I brought my starter battery over so he could get his engine going and pump the water down. When the engine turned over it was as probably the most awful sound I have ever heard coming from a diesel and I had an overwhelming urge to get my 20 gauge and put it out of its misery. It was as if his engine was full of stones and the prop was striking concrete at the same time. Actually I wanted to put the whole boat out of its misery.  It was so loud we had to yell to communicate. He pumped the water down and I left my battery on board over night so he could keep up with the water coming in.

The following morning I did a welfare check on him and I was very unpleased to see his boat was still floating. In retrospect I probably should not have given him my starter battery. He had lost his anchor not long ago and I gave him one from my four-piece collection. It was the one that I had recently lost and recovered. With the hardware removed from the anchor, I am pretty sure it is worse than useless. It did not work on a 30 foot boat, it is not going to work on a 40+ foot boat. I told him it might be a bit small and he should get lots of chain.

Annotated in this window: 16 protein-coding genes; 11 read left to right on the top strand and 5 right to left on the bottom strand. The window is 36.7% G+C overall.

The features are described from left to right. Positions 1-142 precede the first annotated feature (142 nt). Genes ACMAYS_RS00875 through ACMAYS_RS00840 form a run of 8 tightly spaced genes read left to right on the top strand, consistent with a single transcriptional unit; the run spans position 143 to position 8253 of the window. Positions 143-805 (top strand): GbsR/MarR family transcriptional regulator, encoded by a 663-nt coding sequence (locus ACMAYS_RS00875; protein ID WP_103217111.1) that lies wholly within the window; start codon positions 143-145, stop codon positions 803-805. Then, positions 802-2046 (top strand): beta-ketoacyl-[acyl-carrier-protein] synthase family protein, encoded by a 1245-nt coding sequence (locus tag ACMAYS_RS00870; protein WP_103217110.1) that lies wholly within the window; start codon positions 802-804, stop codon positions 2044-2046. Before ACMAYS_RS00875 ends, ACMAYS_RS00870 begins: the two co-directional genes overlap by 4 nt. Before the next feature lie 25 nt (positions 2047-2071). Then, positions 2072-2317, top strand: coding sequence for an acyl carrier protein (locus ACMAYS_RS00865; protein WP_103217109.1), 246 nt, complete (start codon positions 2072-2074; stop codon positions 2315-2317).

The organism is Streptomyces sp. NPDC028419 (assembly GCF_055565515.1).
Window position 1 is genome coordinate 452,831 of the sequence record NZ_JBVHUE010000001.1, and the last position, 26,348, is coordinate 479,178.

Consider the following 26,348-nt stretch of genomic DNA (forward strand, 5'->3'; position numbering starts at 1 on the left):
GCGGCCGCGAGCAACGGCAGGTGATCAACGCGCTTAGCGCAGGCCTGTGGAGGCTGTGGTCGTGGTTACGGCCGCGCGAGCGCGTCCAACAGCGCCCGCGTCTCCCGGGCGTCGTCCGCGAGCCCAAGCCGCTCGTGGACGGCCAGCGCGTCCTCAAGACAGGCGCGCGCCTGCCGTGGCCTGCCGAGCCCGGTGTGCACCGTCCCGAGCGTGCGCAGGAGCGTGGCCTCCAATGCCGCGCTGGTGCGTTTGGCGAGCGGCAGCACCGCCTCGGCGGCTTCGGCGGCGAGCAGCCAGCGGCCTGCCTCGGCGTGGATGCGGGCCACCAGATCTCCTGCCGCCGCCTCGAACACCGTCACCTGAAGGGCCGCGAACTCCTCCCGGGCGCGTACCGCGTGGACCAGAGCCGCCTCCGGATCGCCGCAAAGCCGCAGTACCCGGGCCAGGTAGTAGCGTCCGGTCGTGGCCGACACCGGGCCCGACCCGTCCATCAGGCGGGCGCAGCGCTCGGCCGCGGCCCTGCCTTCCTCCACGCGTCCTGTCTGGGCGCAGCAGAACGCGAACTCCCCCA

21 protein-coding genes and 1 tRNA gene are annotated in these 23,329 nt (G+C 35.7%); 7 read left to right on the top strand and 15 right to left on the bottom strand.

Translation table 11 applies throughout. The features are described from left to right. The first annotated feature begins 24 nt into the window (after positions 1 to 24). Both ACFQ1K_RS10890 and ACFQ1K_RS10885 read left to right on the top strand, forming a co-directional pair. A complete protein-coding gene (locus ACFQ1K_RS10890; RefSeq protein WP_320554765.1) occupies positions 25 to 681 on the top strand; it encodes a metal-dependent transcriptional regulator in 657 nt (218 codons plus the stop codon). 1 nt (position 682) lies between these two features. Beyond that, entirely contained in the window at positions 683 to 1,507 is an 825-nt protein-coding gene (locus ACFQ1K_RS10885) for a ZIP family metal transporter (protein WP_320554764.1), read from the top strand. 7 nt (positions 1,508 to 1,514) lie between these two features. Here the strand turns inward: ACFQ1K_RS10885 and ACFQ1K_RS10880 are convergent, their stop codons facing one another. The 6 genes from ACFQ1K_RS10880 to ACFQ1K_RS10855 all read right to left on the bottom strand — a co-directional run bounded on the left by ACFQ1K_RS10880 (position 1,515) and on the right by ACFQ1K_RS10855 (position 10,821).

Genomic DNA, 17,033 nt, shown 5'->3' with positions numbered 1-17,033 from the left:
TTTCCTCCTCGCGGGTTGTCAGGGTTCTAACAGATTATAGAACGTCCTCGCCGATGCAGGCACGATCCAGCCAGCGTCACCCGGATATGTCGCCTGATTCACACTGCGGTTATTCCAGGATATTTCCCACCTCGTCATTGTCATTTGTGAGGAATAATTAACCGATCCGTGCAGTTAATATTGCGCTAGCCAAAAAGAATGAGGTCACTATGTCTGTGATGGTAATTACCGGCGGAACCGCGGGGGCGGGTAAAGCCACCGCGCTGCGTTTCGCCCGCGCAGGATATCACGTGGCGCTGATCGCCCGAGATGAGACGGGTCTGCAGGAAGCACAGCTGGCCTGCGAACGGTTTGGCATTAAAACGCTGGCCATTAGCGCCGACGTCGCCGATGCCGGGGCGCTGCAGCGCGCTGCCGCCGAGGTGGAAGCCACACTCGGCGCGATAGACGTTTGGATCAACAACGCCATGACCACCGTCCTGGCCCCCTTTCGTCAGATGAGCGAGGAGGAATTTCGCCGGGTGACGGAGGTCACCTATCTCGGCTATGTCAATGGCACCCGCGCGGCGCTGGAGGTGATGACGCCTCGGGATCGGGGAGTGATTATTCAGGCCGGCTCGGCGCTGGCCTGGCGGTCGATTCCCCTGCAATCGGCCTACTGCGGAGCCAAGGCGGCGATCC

After chatting for a while I learned he also made an attempt at the Bahamas last winter. He left Portland, Maine on December 25, which is insane. I secretly hoped he did not make it as far as we did but he made it to Ocean City, Maryland. And he did the trip solo, with a boat that looks like it has been sitting in a backyard for the last 40 years.

Night Sailing